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WHAT WORKS IN EDUCATION The George Lucas Educational Foundation

Virtual Worlds?

Virtual Worlds?

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I've often heard about the educational potential (especially for distance and online learning) of virtual worlds, but I haven't ever really seen it in action. I remember a teacher at a school I used to work at created a whole virtual world using Atmosphere Builder (which, sadly, no longer is available) based on the school he was teaching in, and students could enter with an avatar, walk around, read the notices, talk to each other and so on. However, that was about 6 or 7 years ago - virtual words have definitely moved on since then, if you look at the explosion of games like Second Life and World of Warcraft. Anyway, I guess I'm saying is there anyone out there using them? What do you think are the educational benefits? What are the risks? Here's a link to an interesting article from Australia about them http://www.theaustralian.com.au/higher-education/opinion-analysis/virtua...

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Keith Heggart's picture
Keith Heggart
High School Teacher from Sydney, Australia

Hi Michael,
Totally agree with you regarding the effort vs the benefit of Second Life. I, too, have experimented, and generally found it too 'clunky' and 'awkward' for use in an educational setting. Others might, of course, disagree...

That 20% playtime is a great idea - I've actually worked in a school where we were given an extra period off each fortnight to work on an action research project of our choice - which, for me, involved the use of laptops to boost student learning. (It was about 10 years ago!)

The proviso was that that the end of the term, we'd have to present our findings to other members of staff, in a way that might influence their own practice. It was a great idea, but kind of fell flat due to a lack of vision from some of the Senior Management Team.

Oh well...

JB's picture

Hi Keith,

Online learning has become a big deal, we agree on that. Nevertheless, Second Life and Warcraft are more like games rather than serious learning platforms. There are many more school-like e-learning platforms (and some of them are free!) such as Moodle.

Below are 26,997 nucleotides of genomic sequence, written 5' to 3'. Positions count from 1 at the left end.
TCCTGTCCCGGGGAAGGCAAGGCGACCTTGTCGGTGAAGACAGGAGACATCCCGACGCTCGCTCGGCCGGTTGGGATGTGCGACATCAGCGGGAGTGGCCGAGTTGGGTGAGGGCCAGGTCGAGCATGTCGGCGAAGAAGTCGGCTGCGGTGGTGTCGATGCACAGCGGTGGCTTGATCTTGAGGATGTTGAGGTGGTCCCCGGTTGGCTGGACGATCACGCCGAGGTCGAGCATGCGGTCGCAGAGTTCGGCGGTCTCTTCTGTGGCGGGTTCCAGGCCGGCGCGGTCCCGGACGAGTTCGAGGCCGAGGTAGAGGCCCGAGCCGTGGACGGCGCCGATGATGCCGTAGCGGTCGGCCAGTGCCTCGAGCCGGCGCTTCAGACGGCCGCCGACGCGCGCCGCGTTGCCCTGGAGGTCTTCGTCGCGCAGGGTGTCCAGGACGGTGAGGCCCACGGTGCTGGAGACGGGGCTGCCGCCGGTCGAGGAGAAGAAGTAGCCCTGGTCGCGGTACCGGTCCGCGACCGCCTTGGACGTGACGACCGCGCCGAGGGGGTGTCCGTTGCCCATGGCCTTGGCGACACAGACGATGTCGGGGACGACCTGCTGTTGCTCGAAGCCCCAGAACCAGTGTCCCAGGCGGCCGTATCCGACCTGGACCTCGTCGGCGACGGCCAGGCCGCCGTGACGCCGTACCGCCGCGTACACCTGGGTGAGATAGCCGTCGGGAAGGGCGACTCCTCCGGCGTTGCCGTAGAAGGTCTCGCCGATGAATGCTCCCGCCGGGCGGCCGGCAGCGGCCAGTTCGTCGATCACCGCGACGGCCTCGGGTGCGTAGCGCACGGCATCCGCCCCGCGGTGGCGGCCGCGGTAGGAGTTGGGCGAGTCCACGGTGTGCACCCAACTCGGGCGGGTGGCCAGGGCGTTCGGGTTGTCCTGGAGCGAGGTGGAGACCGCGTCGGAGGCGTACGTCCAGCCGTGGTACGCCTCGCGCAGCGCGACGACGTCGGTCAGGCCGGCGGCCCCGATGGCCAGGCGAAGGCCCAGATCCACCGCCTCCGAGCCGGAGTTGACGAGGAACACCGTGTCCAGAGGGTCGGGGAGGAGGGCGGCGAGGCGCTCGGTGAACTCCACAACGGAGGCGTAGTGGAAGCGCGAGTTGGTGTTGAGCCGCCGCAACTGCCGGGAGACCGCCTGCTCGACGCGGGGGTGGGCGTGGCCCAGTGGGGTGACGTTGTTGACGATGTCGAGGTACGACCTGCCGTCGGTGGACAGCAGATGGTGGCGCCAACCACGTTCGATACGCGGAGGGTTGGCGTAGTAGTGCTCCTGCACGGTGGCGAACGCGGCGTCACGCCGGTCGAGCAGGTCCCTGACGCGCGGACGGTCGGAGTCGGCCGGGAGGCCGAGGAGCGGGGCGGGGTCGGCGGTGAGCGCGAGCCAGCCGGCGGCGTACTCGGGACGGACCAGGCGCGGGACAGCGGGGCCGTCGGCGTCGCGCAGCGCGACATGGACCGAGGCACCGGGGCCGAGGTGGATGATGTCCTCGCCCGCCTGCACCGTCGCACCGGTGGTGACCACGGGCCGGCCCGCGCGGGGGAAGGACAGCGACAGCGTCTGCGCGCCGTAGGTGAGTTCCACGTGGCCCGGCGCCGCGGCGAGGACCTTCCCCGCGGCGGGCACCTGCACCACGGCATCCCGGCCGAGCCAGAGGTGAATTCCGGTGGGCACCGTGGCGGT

You can take a look at the following if you want to know about about LMS: http://www.funderstanding.com/spotlight/lms-and-lcms-similarities-and-di...

I hope you find this helpful!

Keith Heggart's picture
Keith Heggart
High School Teacher from Sydney, Australia

Hi Julien,
Thanks for the resource. You raise some interesting points about the difference between learning platforms and games. However, I think that something that is really growing at the moment is what has been termed the 'gamification' of learning - whether that growth is good or bad is yet to be decided.

I've used Moodle a lot, amongst other platforms, but I find that they all lack a truly immersive experience - something that the best games do very well.

Interesting times...

Keith Heggart's picture
Keith Heggart
High School Teacher from Sydney, Australia

A brief update: I am going to explore Unity3D and Jibe as a tool for creating that immersive 3D experience. I will share more depending on how I get on.

Chris Bonfield's picture
Chris Bonfield
Knowledge Transfer Associate at Academy 360, Sunderland UK


I am new to this site and the group, so please be gentle :-)

I am based in a school in the UK which covers both primary and secondary. We are just starting on a two year project to create mobile applications and virtual world scenarios (not necessarily in 2nd Life) to roll out across the school. The school is in a socially and economically deprived area (bottom 5% in the country), and has traditionally seen low levels of attainment, engagement and attendance. It is hoped that the new technology, if used correctly, might help to turn this around.

We are specifically designing our own middleware so that teachers will be able to create their own virtual worlds using a drag-and-drop type of interface, independent of 2nd Life. This *should* speed up the process, and reduce the need for lots of technical training. The school will purchase its own server, to run the world in-house.